Philadelphia Phillies: No Surprises, Just Unreal Expectations
Charlie Manuel, manager of the Philadelphia Phillies continues to ponder his team’s early-season deficiencies. He will find no surprises, just unreal expectations.
These fanciful “high hopes” are strewn throughout Manuel’s roster. The 2013 season is a new chapter, but the book is an old story the roots of which are firmly embedded in Phillie history. The current cast of characters is simply playing out the script that was written long before this year’s first pitch was thrown. Take the following examples:
Ben Revere, the much ballyhooed answer to the leadoff hitter question. His season-to-date performance is not a surprise. His script reads “plays outstanding defense with great speed but is dismal offensively”. Where’s the surprise? Revere is who he is. So, the leadoff hitter question remains unanswered.
Domonic Brown, the long-awaited savior of the outfield. Yet, this year begins like all previous years. His acting part reads, “an above-average player with great power when the money’s not on the line. Looks great in spring training”. Obviously, the outfield has not found its savior.
Ryan Howard, the man-child who can’t seem to shake the demons that prevent him from being truly great. But, his script is true. The lines read, “from slow starts to career-plaguing injuries, Howard will not carry this team because he isn’t capable”. The power and drive will have to be found elsewhere. Hint: it doesn’t exist on this current roster.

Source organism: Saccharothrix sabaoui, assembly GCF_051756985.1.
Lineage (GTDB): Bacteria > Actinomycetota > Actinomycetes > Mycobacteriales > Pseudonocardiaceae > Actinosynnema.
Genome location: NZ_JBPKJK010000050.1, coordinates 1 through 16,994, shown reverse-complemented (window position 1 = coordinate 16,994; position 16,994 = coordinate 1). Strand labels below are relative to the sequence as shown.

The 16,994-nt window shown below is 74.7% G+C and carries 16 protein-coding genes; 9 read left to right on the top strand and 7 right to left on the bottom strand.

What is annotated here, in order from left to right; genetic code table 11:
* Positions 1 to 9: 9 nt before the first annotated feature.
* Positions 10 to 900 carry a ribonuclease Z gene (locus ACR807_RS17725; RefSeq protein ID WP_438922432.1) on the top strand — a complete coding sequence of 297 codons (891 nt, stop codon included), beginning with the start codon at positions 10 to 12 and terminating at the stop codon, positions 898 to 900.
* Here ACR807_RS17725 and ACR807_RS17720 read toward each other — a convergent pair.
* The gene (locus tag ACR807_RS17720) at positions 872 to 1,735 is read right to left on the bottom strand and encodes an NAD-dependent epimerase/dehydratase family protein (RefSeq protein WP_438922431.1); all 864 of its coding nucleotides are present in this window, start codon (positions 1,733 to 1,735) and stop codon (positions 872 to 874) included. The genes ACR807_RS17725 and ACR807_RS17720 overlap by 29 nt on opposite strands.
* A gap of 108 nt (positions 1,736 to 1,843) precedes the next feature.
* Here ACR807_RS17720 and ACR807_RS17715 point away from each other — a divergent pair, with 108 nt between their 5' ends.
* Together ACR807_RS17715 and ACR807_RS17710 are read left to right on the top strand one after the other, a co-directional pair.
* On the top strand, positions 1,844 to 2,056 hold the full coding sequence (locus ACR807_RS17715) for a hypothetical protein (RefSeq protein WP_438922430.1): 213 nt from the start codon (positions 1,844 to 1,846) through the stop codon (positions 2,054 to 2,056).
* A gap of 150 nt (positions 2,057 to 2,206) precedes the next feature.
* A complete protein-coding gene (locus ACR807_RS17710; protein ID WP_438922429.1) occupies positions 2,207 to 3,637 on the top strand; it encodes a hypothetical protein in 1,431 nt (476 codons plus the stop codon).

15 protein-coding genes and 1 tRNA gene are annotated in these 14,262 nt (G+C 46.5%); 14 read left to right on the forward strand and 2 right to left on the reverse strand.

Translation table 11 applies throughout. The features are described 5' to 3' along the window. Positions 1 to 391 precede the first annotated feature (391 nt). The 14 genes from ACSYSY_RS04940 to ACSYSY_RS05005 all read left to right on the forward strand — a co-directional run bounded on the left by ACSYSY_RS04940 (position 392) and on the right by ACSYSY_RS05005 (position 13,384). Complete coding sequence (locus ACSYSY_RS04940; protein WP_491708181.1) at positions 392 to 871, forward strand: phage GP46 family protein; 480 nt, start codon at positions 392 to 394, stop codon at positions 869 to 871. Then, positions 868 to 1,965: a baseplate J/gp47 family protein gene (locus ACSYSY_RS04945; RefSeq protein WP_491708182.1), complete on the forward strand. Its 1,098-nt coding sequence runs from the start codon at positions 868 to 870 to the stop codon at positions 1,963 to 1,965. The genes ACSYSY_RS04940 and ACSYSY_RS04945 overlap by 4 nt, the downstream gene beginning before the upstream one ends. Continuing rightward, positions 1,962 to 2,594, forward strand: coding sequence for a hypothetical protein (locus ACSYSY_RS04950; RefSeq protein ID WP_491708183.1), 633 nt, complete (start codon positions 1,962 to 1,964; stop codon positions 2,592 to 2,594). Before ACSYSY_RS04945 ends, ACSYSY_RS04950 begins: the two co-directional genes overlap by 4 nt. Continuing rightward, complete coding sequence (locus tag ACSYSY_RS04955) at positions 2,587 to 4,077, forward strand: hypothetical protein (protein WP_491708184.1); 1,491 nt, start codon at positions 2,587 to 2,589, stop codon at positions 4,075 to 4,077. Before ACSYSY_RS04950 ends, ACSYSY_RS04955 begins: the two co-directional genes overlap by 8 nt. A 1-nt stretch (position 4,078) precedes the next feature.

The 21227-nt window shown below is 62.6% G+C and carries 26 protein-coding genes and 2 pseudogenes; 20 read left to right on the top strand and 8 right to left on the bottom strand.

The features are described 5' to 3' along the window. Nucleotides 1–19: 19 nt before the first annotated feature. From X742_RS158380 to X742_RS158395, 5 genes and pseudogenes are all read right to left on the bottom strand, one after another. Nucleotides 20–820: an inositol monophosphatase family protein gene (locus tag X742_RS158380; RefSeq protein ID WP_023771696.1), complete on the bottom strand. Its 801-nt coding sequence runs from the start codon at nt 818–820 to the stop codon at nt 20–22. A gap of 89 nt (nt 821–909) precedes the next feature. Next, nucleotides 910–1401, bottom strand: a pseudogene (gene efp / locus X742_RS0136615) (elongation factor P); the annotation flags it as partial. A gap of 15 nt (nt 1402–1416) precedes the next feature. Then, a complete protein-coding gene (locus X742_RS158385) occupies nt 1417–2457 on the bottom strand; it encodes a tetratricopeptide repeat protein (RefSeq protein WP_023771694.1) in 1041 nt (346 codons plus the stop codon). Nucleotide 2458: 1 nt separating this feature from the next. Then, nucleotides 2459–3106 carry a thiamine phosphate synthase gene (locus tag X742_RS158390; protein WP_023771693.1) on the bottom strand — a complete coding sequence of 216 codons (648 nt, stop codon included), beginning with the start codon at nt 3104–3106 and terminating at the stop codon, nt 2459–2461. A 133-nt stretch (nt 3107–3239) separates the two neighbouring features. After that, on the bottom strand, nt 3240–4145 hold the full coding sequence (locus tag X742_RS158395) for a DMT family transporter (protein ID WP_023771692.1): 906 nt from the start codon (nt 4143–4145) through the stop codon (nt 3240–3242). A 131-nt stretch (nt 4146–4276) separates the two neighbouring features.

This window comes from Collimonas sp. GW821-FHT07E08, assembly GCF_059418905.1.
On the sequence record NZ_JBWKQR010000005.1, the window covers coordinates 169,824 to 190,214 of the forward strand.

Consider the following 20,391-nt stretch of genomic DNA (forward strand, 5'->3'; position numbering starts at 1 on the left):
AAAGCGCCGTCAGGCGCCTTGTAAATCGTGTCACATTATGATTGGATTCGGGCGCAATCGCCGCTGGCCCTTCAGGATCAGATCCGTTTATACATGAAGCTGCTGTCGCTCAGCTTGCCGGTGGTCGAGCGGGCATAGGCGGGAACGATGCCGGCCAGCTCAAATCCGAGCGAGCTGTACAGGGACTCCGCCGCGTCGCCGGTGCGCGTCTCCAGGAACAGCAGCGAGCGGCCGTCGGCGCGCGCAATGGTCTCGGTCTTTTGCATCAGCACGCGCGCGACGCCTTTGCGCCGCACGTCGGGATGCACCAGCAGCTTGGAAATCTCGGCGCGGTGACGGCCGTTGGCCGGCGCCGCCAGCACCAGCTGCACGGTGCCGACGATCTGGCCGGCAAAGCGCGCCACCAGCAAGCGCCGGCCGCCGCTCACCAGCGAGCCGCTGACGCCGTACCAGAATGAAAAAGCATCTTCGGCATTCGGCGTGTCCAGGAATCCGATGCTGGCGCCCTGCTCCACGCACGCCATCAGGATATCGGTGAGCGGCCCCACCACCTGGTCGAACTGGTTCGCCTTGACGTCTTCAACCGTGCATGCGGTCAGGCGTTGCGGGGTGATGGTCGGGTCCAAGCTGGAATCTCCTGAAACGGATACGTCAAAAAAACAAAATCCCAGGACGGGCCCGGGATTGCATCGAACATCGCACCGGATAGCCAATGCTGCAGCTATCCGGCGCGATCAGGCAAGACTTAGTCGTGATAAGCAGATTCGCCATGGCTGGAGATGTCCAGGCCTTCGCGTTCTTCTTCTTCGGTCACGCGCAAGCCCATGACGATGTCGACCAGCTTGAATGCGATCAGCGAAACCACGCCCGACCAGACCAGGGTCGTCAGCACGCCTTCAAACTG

Jimmy Rollins, the hot-cold-hot team leader-pretender. His script reads truthfully and sounds like, “attracts fans and media attention but when the attention wanes, so do his numbers”. Plus, he isn’t going to motivate the Phillies consistently enough to get them to the postseason.
Roy Halladay, he of the impeccable pitching credentials ie., Cy Young Award, perfect game, etc. on the downside of his career, which everyone knew coming into the season. It’s nothing unexpected here unless you believe in the tooth fairy.
There’s no surprise there either — just a once upon a time pitcher who could stir memories of great throwers from the past.
Oh, but there is one surprise and disappointment. Carlos Ruiz was the All-Everything to Phillie fans. Clean cut, polite, hard-worker and a guy you’d easily invite to a holiday dinner.
The expectations for Chooch were not misplaced. His script, however, did have a surprise ending, and it’s one that could impact and derail his path to stardom. Too bad — he was in the right role but couldn’t read his lines.
The show will continue and these actors will be expected to do more than their talents permit. Don’t look for surprises from them. Maybe it’s a matter of setting more realistic expectations.
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